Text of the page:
After years of not turning a profit due to the disease, Mr. Bauder considered giving up on Himalaya Plantations. Things changed when Mr. Bauder met Gideon Peleg, an Israeli expert who works as the technical director of the olive project in Rajasthan in Northern India. “(He) told us that he does not see any reason why we should not
succeed in Nepal,” Mr. Bauder said.

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Hot Skin Care: Nature’s Gate Holiday Sets perfect

Monsters and Critics/Advertisement
2010 Oct 29
The coolest, hottest most unique gift ideas and best new products for everyone this Christmas and Holiday season. From clothing to jewelry, spirits to skincare and everything in between, here is one of the tried and true finds for the Monsters and Critics Best of Holiday Gift Guide for you to check out:
Finding a thoughtful, useful gift that is affordable for many people you want to remember this holiday season was made a bit easier thanks to one of our favorite natural skin care companies, Nature’s Gate.
All Nature’s gate products are made right here in the USA, and are never tested on animals.
Recycled paper makes up the packaging. Their products are without Parabens, Sodium Lauryl/Laureth/Coco Sulfates, synthetic fragrances, animal derived ingredients and are completely Phthalate-free.
If you are looking to purchase Holiday Gifts for loved ones, friends, teachers, coworkers or anyone you need to acknowledge, Nature’s Gate has two fabulous gift sets, the addictive scented Ginger Tea body wash and lotion and Orchid liquid soap and hand cream, available this holiday season. Both sets are under $10.
This holiday season, Nature’s Gate offers a way to help other countries. A portion of sales of the gift sets go toward Nature’s Gate’s partnership with WaterAid America- a nonprofit organization that helps underdeveloped countries build sustainable water systems.
The Body Wash, Body Lotion, Liquid Soap and Hand Cream are created featuring ingredients abundant in Nepal and India, countries facing water crisis. Holy Basil, Ginger, Spirulina along with Black, White and Green Teas blend together to nourish, protect and provide antioxidants to the body.
Excellent gift ideas that won’t break the bank.

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Cut your laundry costs with soap nuts

METRO CANADA
2010 Dec 06
What’s the deal with soap nuts? I love that I can avoid plastic packaging by using them, but what are they actually made of? Are they natural and biodegradable? Or are they just condensed detergent?
Soap nuts are a natural, biodegradable and petroleum-free laundry soap alternative. They grow on trees in Nepal and India, but they’re not nuts; they’re actually a fruit. You might also see them sold as soapberries. The tree itself is from the genus Sapindus. (Think back to biology class.)
Soap nuts contain large amounts of saponins in their shells, which are a natural surfactant. Surfactants are compounds that lower the surface tension of a liquid, and so can be used as detergents or foaming agents. You can find soap nuts in many health food stores, organic grocers or online. All you do is add four or five of them, in a small cloth bag, to a load of dirty laundry. You can reuse that pouch of soap nuts for a few loads.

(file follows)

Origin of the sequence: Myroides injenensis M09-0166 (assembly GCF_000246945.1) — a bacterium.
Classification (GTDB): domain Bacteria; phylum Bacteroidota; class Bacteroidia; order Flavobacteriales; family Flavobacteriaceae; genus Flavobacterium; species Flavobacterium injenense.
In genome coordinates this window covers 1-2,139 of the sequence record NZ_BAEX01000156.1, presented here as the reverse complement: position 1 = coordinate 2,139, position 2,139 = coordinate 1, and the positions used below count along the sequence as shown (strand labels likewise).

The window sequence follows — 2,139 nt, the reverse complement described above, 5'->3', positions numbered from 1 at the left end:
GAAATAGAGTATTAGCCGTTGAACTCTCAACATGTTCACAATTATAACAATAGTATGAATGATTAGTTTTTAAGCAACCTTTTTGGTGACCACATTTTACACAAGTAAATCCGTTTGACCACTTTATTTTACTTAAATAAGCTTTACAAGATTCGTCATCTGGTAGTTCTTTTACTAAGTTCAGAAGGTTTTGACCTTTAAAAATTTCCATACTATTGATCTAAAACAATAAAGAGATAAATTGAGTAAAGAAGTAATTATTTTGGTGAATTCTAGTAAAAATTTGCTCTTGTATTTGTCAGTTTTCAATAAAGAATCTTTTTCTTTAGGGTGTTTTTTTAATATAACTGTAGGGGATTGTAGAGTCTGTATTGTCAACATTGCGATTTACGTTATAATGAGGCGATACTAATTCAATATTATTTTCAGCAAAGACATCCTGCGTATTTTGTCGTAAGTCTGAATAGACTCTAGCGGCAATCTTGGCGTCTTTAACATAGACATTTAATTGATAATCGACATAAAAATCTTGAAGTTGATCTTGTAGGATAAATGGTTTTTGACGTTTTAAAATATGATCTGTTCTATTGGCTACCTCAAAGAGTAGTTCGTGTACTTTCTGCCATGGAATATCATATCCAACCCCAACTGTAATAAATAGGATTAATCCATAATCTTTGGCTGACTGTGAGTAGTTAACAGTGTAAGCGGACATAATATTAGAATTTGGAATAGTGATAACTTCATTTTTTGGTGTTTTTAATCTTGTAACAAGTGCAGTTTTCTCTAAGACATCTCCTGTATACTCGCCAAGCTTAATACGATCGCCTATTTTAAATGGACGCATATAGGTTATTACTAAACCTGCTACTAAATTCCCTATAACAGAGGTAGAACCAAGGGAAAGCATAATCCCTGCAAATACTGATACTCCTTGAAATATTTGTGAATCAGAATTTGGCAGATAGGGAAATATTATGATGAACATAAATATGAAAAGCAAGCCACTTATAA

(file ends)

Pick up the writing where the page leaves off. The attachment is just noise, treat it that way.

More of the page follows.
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Magical uses of Rhododendron : National flower of Nepal

ALLVOICES
May 02, 2011
The Rhododendron is the National flower of Nepal. The hills and mountainsides range of Nepal are decorated with different colours and shapes. The Greek translation of Rhododendron means ‘Rose tree’. The hills of Nepal are coloured red, white or pink during the blooming season of Rhododendron. This flower also got national recognizing as national flower in Nepal. The genus and species which is dark red in colour is Rhododendron arboreum which is called as ‘Lali Gurans’ in Nepali. There are more than thirty species of rhododendron in Nepal, with dozens of varieties in all sizes and colors.
It has been reported that the plant is of anti-inflammatory and hepatoprotective functions against related diseases, which is probably due to its anti-oxidant efficacy sourced from flavonoids, saponins and phenolic compounds.
Rhodondendron is use for different purpose
Medicinal uses
Rhododendron arboreum’s nectar is brewed to make wine and is effective in diarrhoea and dysentery. Its Corolla is administered in case of fishbone stuck in the gullet. Snuff made from the bark of the tree is excellent cold reliever. Young leaves can be processed into paste and applied on the forehead to alleviate headaches.
Rhdodendron campanulatum is also used as snuff and is effective in case of cold and hermicrania. Also the species is used in curing chronic rheumatism, syphilis. The dried twigs and wood are used by Nepalese against phthisis and chronic fever. On being burnt its smoke causes irritation.
Rhododendron cinnabarium is used in making flavoring agents, jam etc. The fried corolla of the species is liked by local inhabitants in Sikkim which taste delicacy while it is poisonous to animals.
Rhododendron setosum is used in making of aromatic oil, perfumery and cosmetics.
Extract from the Rhododendron thomsonii is used as natural insecticides as in valley of North Sikkim, while it is toxic/poisonous to human beings.
Religious
Rhododendron lepidotum and Rhododendron anthopogum’s leaves are used as incense in Buddhist Monasteries. The flowers are used as offerings to pay homage and for decoration purpose at social occasions.